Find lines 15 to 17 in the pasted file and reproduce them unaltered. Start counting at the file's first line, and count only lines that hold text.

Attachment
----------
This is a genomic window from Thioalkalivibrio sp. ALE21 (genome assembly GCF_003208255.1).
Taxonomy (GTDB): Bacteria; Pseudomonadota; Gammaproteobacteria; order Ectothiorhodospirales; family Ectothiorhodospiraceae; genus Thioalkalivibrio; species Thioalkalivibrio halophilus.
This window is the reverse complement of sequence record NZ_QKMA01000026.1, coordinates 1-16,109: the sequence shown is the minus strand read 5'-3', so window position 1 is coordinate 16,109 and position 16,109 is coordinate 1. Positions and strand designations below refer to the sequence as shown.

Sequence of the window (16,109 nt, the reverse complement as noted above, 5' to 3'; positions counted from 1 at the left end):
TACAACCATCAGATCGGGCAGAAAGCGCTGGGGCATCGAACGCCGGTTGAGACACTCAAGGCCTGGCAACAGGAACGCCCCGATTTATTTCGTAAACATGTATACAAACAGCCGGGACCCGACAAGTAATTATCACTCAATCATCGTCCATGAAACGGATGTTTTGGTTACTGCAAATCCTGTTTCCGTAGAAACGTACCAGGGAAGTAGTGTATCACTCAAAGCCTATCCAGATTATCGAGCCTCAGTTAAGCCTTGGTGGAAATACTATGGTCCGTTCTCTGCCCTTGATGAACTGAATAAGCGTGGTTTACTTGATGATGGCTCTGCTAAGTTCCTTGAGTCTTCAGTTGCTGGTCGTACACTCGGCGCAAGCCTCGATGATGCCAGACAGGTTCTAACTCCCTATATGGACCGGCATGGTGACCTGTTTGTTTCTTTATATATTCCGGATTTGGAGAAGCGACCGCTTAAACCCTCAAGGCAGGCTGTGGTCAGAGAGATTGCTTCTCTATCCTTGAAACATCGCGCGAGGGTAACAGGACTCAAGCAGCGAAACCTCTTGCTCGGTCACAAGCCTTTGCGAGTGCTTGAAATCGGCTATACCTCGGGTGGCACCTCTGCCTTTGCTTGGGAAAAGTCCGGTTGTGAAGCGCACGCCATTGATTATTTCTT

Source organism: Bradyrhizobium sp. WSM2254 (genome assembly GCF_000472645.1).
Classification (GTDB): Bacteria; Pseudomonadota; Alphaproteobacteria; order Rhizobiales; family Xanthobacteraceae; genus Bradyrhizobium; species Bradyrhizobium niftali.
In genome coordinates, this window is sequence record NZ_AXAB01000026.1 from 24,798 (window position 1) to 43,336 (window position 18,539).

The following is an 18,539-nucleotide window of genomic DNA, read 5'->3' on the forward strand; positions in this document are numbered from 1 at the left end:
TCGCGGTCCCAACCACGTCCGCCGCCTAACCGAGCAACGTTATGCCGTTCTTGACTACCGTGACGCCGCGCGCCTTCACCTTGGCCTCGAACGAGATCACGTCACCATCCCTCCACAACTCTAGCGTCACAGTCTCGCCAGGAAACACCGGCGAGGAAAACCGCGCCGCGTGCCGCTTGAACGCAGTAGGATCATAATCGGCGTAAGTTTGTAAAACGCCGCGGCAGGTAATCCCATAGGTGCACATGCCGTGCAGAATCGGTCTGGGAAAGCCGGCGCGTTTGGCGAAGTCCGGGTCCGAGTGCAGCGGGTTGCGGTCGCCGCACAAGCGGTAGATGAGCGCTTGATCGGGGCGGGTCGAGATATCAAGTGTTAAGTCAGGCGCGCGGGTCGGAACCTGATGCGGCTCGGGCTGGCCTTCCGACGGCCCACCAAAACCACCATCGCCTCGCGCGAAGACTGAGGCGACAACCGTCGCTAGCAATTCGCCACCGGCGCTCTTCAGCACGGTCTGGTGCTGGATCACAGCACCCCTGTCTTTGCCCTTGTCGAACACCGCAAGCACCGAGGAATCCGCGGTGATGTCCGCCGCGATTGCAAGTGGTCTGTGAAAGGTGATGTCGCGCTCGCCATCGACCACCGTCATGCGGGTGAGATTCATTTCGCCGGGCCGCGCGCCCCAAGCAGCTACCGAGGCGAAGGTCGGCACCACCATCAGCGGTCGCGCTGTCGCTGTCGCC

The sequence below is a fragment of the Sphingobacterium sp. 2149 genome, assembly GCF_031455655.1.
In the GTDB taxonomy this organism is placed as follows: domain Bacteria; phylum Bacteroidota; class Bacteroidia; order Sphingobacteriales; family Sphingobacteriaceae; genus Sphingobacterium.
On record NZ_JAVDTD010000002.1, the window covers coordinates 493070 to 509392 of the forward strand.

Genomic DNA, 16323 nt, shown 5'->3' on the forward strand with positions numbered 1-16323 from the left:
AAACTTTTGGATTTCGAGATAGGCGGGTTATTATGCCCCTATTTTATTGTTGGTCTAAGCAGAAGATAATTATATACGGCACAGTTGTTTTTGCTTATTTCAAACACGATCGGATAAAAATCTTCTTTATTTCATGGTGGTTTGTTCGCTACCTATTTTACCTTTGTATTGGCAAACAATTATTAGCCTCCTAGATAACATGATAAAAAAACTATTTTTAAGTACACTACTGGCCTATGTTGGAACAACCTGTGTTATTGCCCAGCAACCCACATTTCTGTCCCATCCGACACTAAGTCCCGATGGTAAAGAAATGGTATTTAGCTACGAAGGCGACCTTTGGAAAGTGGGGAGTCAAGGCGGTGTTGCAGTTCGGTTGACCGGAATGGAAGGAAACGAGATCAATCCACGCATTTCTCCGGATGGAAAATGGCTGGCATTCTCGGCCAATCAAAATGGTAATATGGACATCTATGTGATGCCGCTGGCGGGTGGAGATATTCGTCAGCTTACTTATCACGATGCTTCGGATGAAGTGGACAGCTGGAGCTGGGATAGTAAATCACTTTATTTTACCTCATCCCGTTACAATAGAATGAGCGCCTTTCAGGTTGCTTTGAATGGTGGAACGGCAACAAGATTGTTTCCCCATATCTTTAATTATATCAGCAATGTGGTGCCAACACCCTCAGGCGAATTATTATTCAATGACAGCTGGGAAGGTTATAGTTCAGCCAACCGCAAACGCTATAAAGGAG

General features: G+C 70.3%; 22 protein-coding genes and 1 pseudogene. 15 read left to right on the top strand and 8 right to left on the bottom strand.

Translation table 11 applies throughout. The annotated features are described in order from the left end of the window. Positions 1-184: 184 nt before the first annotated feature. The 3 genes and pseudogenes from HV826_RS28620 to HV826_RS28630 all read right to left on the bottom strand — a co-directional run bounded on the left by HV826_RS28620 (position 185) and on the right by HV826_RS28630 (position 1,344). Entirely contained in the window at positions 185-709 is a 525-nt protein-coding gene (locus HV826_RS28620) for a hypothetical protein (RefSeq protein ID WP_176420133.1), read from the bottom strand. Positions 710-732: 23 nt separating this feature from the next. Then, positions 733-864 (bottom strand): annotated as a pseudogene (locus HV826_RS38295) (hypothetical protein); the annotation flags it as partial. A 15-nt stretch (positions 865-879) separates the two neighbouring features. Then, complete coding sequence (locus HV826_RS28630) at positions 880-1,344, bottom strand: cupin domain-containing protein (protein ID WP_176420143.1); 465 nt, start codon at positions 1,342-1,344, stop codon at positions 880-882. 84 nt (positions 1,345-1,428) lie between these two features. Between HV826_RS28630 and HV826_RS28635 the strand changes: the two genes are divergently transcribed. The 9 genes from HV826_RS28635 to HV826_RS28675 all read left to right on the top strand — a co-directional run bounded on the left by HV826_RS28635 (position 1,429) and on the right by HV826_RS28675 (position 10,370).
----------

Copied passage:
AAACTTTTGGATTTCGAGATAGGCGGGTTATTATGCCCCTATTTTATTGTTGGTCTAAGCAGAAGATAATTATATACGGCACAGTTGTTTTTGCTTATTTCAAACACGATCGGATAAAAATCTTCTTTATTTCATGGTGGTTTGTTCGCTACCTATTTTACCTTTGTATTGGCAAACAATTATTAGCCTCCTAGATAACATGATAAAAAAACTATTTTTAAGTACACTACTGGCCTATGTTGGAACAACCTGTGTTATTGCCCAGCAACCCACATTTCTGTCCCATCCGACACTAAGTCCCGATGGTAAAGAAATGGTATTTAGCTACGAAGGCGACCTTTGGAAAGTGGGGAGTCAAGGCGGTGTTGCAGTTCGGTTGACCGGAATGGAAGGAAACGAGATCAATCCACGCATTTCTCCGGATGGAAAATGGCTGGCATTCTCGGCCAATCAAAATGGTAATATGGACATCTATGTGATGCCGCTGGCGGGTGGAGATATTCGTCAGCTTACTTATCACGATGCTTCGGATGAAGTGGACAGCTGGAGCTGGGATAGTAAATCACTTTATTTTACCTCATCCCGTTACAATAGAATGAGCGCCTTTCAGGTTGCTTTGAATGGTGGAACGGCAACAAGATTGTTTCCCCATATCTTTAATTATATCAGCAATGTGGTGCCAACACCCTCAGGCGAATTATTATTCAATGACAGCTGGGAAGGTTATAGTTCAGCCAACCGCAAACGCTATAAAGGAG

General features: G+C 70.3%; 22 protein-coding genes and 1 pseudogene. 15 read left to right on the top strand and 8 right to left on the bottom strand.

Translation table 11 applies throughout. The annotated features are described in order from the left end of the window. Positions 1-184: 184 nt before the first annotated feature. The 3 genes and pseudogenes from HV826_RS28620 to HV826_RS28630 all read right to left on the bottom strand — a co-directional run bounded on the left by HV826_RS28620 (position 185) and on the right by HV826_RS28630 (position 1,344). Entirely contained in the window at positions 185-709 is a 525-nt protein-coding gene (locus HV826_RS28620) for a hypothetical protein (RefSeq protein ID WP_176420133.1), read from the bottom strand. Positions 710-732: 23 nt separating this feature from the next. Then, positions 733-864 (bottom strand): annotated as a pseudogene (locus HV826_RS38295) (hypothetical protein); the annotation flags it as partial. A 15-nt stretch (positions 865-879) separates the two neighbouring features. Then, complete coding sequence (locus HV826_RS28630) at positions 880-1,344, bottom strand: cupin domain-containing protein (protein ID WP_176420143.1); 465 nt, start codon at positions 1,342-1,344, stop codon at positions 880-882. 84 nt (positions 1,345-1,428) lie between these two features. Between HV826_RS28630 and HV826_RS28635 the strand changes: the two genes are divergently transcribed. The 9 genes from HV826_RS28635 to HV826_RS28675 all read left to right on the top strand — a co-directional run bounded on the left by HV826_RS28635 (position 1,429) and on the right by HV826_RS28675 (position 10,370).